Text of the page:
Modulates postsynaptic effects of GABA-A transmission, resulting in an increase in presynaptic inhibition. Appears to act on part of the limbic system, as well as on the thalamus and hypothalamus, to induce a calming effect. Variable, dependent on dose and frequency PO [hypnotic action] ; min IV [sedative action].
Doxapram, glycopyrrolate, heparin, hydromorphone, ketorolac? Atropine, epinephrine, hydroxyzine, lidocaine, meperidine, morphine, norepinephrine, pentobarbital, Na bicarbonate. Cisatracurium may be incompatible at higher concentration , dobutamine, fentanyl, hydromorphone may be incompatible at higher concentration , methadone, morphine sulfate, nafcillin, quinidine, remifentanil may be incompatible at higher concentration , sufentanil.
If infusion is selected, adding the infusion solution to the diazepam injection and not the other way around may prevent precipitate formation. Place patient on side facing you with upper leg bent forward, lubricate rectal applicator tip, gently insert syringe tip in rectum and slowly push plunger. Adding plans allows you to compare formulary status to other drugs in the same class.
To view formulary information first create a list of plans. Your list will be saved and can be edited at any time. The above information is provided for general informational and educational purposes only. Individual plans may vary and formulary information changes. Contact the applicable plan provider for the most current information.
By clicking send, you acknowledge that you have permission to email the recipient with this information. Sign Up It's Free! If you log out, you will be required to enter your username and password the next time you visit. Brand and Other Names: Share Email Print Feedback Close. Schedule IV 2mg 5mg 10mg. Titrate dose to 10 mg or less immediately before procedure, not to exceed cumulative dose of 20 mg; reduce dose of narcotic by one third or omit, OR IM: Dosage Modifications Renal impairment: No dose adjustment recommended unless administered for prolonged period; decrease dose in prolonged periods Hepatic impairment: Acute Repetitive Seizures Orphan Orphan indication for management of acute repetitive seizures as intranasal, buccal soluble film, or SC administration Sponsors Intranasal: Neurelis Pharmaceuticals, Inc; B N.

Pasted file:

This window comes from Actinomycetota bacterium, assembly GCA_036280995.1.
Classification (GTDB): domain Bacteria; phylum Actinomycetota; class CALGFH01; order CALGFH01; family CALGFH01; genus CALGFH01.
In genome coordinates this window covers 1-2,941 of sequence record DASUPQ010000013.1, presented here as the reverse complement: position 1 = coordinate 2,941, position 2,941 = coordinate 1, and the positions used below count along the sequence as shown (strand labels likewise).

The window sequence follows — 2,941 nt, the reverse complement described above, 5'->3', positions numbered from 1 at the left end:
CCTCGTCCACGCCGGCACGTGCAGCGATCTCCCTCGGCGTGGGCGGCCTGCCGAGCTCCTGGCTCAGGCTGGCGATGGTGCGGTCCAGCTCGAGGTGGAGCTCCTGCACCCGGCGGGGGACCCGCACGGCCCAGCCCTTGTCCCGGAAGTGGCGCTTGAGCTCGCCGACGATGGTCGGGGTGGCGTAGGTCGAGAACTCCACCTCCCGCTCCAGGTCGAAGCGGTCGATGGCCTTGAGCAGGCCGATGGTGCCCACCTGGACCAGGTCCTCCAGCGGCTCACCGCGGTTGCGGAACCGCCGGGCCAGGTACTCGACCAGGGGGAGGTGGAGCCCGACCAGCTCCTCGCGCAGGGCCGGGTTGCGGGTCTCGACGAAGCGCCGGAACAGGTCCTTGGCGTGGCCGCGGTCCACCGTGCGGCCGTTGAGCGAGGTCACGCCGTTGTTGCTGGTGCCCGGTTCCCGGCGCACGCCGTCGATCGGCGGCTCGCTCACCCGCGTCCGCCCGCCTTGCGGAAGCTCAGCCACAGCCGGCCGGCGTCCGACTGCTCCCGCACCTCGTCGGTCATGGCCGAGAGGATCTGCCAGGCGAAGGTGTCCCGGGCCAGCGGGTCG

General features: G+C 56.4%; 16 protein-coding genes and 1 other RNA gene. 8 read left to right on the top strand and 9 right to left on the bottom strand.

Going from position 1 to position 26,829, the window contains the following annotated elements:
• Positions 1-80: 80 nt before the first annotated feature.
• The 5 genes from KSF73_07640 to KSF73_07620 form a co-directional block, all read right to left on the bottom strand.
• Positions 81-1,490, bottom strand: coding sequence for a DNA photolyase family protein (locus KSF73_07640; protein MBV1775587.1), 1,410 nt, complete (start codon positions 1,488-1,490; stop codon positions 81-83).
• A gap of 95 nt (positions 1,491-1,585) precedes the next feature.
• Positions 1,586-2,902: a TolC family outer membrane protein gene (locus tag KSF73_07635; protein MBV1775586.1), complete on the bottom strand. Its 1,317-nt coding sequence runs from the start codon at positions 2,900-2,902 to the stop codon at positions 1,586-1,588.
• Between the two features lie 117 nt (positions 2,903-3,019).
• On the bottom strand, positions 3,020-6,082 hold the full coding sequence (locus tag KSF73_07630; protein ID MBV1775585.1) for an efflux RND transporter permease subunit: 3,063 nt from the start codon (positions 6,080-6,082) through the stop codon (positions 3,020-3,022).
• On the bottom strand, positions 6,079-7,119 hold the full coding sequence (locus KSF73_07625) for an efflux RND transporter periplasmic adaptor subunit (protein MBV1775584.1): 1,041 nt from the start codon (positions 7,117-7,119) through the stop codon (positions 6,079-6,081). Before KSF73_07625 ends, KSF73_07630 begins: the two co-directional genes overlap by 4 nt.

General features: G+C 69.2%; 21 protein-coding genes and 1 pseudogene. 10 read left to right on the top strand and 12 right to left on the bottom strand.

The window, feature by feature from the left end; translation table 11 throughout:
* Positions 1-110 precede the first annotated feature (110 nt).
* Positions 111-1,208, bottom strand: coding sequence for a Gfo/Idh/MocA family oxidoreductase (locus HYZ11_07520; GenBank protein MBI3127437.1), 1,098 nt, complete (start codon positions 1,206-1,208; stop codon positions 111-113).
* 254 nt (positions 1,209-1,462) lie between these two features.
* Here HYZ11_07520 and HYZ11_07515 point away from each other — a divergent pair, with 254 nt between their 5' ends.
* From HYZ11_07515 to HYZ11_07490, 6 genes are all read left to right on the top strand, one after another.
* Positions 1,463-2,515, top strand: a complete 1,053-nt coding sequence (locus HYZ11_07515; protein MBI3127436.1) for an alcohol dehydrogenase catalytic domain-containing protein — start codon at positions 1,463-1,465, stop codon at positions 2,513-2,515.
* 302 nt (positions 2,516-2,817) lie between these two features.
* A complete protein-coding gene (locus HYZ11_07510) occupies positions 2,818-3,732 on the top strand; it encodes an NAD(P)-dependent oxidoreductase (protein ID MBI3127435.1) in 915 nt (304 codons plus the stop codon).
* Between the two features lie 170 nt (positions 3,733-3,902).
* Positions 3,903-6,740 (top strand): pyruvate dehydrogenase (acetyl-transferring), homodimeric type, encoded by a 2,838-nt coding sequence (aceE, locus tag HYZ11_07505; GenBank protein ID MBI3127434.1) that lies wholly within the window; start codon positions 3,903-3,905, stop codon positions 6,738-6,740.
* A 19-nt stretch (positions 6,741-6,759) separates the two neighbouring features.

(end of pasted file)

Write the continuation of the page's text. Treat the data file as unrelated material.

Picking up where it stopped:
IV 6 months-5 years: Use lower dose Dosing Considerations Due to long-acting metabolite, not considered a drug of choice in the elderly; associated with falls. Significant - Monitor Closely. All Interactions Sort By: Serious Neutropenia Jaundice Local effects: Pain, swelling, thrombophlebitis, carpal tunnel syndrome, tissue necrosis Phlebitis if too rapid IV push.
Postmarketing Reports Injury, poisoning and procedural complications: Enters breast milk; not recommended Minor tranquilizers should be avoided in first trimester of pregnancy due to increased risk of congenital malformations Maternal use shortly before delivery is associated with floppy infant syndrome good and consistent evidence Prenatal benzodiazepine exposure slightly increased oral cleft risk limited or inconsistent evidence Pregnancy Categories A: Variable, dependent on dose and frequency PO [hypnotic action] ; min IV [sedative action] Peak plasma time: Administration IV Incompatibilities Solution: See IV Preparation Additive: Bleomycin, dobutamine, doxorubicin, floxacillin, fluorouracil, furosemide Syringe: Cisatracurium may be incompatible at higher concentration , dobutamine, fentanyl, hydromorphone may be incompatible at higher concentration , methadone, morphine sulfate, nafcillin, quinidine, remifentanil may be incompatible at higher concentration , sufentanil Not specified: Storage Store intact vials at room temperature; protect from light.
Print without Office Info. Print with Office Info. Formulary Formulary Patient Discounts. Create Your List of Plans. View explanations for tiers and restrictions. Tier Description 1 This drug is available at the lowest co-pay. Most commonly, these are generic drugs. Dose to be delivered by the AcuDial applicator is locked into the device prior to dispensing.